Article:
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Robotic surgery

The robots are coming

Head and neck surgeons at Northwick Park have begun using robotic surgery to treat patients.

Consultant Abdul Ahmed removed tonsils during the first two trans-oral robotic procedures although the robot’s primary focus will be treating patients for head and neck cancers.

The self-confessed technophile says robotic surgery offers better access and accuracy for surgeons working in confined areas like the mouth and base of the throat.

Abdul said: “One of the biggest misconceptions about robotic surgery is that patients might be left solely in the hands of a machine, which is enough to unsettle anyone.”

In reality, a surgeon operates the four armed surgical cart from a nearby console along with a supporting theatre team.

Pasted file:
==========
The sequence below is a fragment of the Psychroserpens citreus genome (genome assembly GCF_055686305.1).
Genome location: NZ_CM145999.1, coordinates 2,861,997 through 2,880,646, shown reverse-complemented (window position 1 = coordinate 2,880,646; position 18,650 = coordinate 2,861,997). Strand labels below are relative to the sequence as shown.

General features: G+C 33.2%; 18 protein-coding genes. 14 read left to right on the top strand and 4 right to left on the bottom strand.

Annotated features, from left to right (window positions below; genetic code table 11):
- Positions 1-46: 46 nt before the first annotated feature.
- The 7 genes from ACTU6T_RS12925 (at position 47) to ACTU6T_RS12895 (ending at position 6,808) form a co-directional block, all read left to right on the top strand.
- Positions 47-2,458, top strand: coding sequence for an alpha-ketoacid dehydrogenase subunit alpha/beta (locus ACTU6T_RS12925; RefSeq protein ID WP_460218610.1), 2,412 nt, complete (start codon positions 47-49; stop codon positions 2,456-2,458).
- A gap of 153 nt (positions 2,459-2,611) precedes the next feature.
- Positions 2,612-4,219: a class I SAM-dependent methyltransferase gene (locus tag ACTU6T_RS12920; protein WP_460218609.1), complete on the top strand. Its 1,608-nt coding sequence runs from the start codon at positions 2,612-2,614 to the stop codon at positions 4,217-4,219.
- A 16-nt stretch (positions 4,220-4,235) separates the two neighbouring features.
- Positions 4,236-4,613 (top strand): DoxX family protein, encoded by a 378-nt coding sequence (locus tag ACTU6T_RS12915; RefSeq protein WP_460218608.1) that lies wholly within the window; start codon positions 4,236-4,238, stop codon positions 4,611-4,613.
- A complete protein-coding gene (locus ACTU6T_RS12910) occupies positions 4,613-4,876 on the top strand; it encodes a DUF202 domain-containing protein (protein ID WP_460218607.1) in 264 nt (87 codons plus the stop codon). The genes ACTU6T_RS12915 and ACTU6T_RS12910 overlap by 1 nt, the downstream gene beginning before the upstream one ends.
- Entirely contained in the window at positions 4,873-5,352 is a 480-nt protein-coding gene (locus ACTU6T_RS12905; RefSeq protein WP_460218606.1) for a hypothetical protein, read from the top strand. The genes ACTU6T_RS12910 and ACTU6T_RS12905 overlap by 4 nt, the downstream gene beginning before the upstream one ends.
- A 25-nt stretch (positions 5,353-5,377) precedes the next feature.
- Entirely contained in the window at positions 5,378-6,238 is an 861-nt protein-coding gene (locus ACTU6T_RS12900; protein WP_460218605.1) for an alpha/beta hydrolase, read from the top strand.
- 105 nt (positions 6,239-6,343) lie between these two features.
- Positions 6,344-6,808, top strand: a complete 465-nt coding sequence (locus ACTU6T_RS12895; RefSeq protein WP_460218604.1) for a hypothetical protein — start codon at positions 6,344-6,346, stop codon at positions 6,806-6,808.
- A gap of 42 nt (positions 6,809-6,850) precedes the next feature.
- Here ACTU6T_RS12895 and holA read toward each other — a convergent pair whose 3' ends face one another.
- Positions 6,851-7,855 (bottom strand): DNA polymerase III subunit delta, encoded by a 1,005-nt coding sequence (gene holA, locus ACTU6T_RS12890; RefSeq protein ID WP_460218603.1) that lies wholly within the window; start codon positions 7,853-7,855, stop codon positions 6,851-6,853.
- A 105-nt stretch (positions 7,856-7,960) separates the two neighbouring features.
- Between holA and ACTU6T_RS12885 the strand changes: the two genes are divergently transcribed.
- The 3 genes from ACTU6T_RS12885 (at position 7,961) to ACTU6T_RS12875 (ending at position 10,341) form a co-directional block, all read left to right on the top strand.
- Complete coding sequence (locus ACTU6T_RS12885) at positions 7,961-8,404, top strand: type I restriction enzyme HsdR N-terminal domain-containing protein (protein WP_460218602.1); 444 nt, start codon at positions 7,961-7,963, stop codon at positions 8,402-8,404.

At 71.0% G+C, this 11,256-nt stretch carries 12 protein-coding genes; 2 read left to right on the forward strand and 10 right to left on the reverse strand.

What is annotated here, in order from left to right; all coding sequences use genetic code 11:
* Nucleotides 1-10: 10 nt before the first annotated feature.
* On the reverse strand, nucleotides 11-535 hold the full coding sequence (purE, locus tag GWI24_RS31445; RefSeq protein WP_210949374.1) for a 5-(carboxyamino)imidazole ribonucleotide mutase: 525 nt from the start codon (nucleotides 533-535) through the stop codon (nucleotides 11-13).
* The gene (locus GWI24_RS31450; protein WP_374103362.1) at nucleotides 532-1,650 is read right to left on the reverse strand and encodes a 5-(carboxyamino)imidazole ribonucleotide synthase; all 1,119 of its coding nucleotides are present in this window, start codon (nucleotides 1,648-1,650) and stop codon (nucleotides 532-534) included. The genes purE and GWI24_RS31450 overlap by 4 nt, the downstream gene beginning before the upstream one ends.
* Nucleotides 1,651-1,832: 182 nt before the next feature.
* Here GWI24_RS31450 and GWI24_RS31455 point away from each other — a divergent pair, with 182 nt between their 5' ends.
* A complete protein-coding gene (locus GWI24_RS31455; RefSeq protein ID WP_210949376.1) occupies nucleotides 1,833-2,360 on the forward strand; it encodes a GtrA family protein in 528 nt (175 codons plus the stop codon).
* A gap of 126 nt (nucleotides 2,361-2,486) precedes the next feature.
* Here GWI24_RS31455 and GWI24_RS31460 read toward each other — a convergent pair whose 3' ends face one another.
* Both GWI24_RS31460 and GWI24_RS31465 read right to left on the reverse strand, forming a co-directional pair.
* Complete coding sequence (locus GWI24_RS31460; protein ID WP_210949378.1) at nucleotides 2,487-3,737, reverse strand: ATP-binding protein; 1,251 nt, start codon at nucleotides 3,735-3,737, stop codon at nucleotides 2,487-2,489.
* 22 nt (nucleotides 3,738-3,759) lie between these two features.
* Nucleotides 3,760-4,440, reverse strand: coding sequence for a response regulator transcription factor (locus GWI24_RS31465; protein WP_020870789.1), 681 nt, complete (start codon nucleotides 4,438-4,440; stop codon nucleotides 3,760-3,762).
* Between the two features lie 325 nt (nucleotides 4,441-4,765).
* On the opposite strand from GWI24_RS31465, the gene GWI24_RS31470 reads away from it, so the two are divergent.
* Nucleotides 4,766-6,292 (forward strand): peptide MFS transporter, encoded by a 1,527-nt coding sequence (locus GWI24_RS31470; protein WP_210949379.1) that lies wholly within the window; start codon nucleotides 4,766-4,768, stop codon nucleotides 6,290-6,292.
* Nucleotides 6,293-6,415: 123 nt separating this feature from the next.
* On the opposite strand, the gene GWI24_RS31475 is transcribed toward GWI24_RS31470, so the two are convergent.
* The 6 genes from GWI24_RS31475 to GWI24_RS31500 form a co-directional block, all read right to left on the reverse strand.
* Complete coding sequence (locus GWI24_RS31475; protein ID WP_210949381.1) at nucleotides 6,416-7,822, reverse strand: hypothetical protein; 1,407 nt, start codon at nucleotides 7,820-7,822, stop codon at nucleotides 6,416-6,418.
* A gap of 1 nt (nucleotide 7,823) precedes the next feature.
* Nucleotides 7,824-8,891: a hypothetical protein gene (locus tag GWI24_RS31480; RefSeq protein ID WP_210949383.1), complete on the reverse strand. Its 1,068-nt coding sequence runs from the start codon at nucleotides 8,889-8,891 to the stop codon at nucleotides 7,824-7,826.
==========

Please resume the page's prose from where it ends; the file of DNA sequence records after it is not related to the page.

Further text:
The team is aided by a camera which not only magnifies the area of interest up to 10 times that of normal vision but also provides a unique 3-D view of the body allowing a surgeon to easily identify vital anatomy, such as delicate nerves and blood vessels.

The instrumentation eliminates even the smallest of hand tremors and has the dexterity to perform complex surgical moves after the body is entered through a series of small ‘operating ports’ or incisions.

Abdul, who had earlier experience of robotics in South Korea, completed a training course in France with his surgical team, and performed the first transoral robotic case in Northwick Park Hospital.

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